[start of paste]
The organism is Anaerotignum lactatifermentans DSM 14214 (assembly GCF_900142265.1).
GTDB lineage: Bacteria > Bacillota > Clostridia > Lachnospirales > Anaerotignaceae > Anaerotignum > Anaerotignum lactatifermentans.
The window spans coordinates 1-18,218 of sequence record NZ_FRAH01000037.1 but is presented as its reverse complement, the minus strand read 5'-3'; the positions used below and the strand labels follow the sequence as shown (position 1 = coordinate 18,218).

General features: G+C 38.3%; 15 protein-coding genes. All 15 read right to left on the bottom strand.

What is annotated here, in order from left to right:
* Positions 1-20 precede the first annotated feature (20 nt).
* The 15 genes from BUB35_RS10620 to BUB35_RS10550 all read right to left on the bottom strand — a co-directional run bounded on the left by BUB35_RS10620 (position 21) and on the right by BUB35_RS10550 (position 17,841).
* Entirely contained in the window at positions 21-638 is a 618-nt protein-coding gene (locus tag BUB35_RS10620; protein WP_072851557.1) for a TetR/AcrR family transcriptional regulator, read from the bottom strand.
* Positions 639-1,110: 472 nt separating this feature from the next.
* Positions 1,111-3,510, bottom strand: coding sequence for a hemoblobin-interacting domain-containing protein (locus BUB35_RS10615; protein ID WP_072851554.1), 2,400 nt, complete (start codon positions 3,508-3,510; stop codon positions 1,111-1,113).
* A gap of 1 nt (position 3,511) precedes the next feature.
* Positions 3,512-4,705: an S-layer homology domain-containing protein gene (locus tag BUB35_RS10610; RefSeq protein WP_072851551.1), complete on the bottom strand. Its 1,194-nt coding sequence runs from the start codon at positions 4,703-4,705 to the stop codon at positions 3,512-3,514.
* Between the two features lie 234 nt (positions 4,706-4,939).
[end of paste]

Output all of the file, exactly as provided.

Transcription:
The organism is Anaerotignum lactatifermentans DSM 14214 (assembly GCF_900142265.1).
GTDB lineage: Bacteria > Bacillota > Clostridia > Lachnospirales > Anaerotignaceae > Anaerotignum > Anaerotignum lactatifermentans.
The window spans coordinates 1-18,218 of sequence record NZ_FRAH01000037.1 but is presented as its reverse complement, the minus strand read 5'-3'; the positions used below and the strand labels follow the sequence as shown (position 1 = coordinate 18,218).

General features: G+C 38.3%; 15 protein-coding genes. All 15 read right to left on the bottom strand.

What is annotated here, in order from left to right:
* Positions 1-20 precede the first annotated feature (20 nt).
* The 15 genes from BUB35_RS10620 to BUB35_RS10550 all read right to left on the bottom strand — a co-directional run bounded on the left by BUB35_RS10620 (position 21) and on the right by BUB35_RS10550 (position 17,841).
* Entirely contained in the window at positions 21-638 is a 618-nt protein-coding gene (locus tag BUB35_RS10620; protein WP_072851557.1) for a TetR/AcrR family transcriptional regulator, read from the bottom strand.
* Positions 639-1,110: 472 nt separating this feature from the next.
* Positions 1,111-3,510, bottom strand: coding sequence for a hemoblobin-interacting domain-containing protein (locus BUB35_RS10615; protein ID WP_072851554.1), 2,400 nt, complete (start codon positions 3,508-3,510; stop codon positions 1,111-1,113).
* A gap of 1 nt (position 3,511) precedes the next feature.
* Positions 3,512-4,705: an S-layer homology domain-containing protein gene (locus tag BUB35_RS10610; RefSeq protein WP_072851551.1), complete on the bottom strand. Its 1,194-nt coding sequence runs from the start codon at positions 4,703-4,705 to the stop codon at positions 3,512-3,514.
* Between the two features lie 234 nt (positions 4,706-4,939).